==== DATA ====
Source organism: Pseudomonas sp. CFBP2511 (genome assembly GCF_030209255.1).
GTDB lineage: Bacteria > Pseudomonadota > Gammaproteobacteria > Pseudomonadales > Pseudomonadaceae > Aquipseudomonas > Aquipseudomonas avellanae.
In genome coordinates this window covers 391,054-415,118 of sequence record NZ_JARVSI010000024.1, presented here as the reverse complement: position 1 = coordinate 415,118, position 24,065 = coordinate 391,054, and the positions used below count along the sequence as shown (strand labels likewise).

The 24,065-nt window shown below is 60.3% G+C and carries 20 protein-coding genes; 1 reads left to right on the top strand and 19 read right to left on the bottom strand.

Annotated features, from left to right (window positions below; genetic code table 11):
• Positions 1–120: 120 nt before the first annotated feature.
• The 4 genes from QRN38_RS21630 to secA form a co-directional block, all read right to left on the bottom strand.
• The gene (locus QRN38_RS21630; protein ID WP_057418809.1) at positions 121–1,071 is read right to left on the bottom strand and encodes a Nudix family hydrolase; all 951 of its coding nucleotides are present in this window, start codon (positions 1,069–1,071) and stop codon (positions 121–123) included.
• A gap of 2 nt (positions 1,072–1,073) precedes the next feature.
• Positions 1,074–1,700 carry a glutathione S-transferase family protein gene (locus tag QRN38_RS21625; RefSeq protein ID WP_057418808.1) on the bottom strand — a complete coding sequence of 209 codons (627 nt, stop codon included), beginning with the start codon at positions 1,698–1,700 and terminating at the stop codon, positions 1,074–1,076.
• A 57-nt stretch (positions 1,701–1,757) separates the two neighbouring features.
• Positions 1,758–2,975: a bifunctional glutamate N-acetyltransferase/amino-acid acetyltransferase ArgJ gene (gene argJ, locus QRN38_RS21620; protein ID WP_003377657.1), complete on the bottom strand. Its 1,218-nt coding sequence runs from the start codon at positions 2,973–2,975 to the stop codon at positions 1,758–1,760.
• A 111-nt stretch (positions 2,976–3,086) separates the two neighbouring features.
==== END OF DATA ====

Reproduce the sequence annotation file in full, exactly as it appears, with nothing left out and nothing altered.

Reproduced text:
Source organism: Pseudomonas sp. CFBP2511 (genome assembly GCF_030209255.1).
GTDB lineage: Bacteria > Pseudomonadota > Gammaproteobacteria > Pseudomonadales > Pseudomonadaceae > Aquipseudomonas > Aquipseudomonas avellanae.
In genome coordinates this window covers 391,054-415,118 of sequence record NZ_JARVSI010000024.1, presented here as the reverse complement: position 1 = coordinate 415,118, position 24,065 = coordinate 391,054, and the positions used below count along the sequence as shown (strand labels likewise).

The 24,065-nt window shown below is 60.3% G+C and carries 20 protein-coding genes; 1 reads left to right on the top strand and 19 read right to left on the bottom strand.

Annotated features, from left to right (window positions below; genetic code table 11):
• Positions 1–120: 120 nt before the first annotated feature.
• The 4 genes from QRN38_RS21630 to secA form a co-directional block, all read right to left on the bottom strand.
• The gene (locus QRN38_RS21630; protein ID WP_057418809.1) at positions 121–1,071 is read right to left on the bottom strand and encodes a Nudix family hydrolase; all 951 of its coding nucleotides are present in this window, start codon (positions 1,069–1,071) and stop codon (positions 121–123) included.
• A gap of 2 nt (positions 1,072–1,073) precedes the next feature.
• Positions 1,074–1,700 carry a glutathione S-transferase family protein gene (locus tag QRN38_RS21625; RefSeq protein ID WP_057418808.1) on the bottom strand — a complete coding sequence of 209 codons (627 nt, stop codon included), beginning with the start codon at positions 1,698–1,700 and terminating at the stop codon, positions 1,074–1,076.
• A 57-nt stretch (positions 1,701–1,757) separates the two neighbouring features.
• Positions 1,758–2,975: a bifunctional glutamate N-acetyltransferase/amino-acid acetyltransferase ArgJ gene (gene argJ, locus QRN38_RS21620; protein ID WP_003377657.1), complete on the bottom strand. Its 1,218-nt coding sequence runs from the start codon at positions 2,973–2,975 to the stop codon at positions 1,758–1,760.
• A 111-nt stretch (positions 2,976–3,086) separates the two neighbouring features.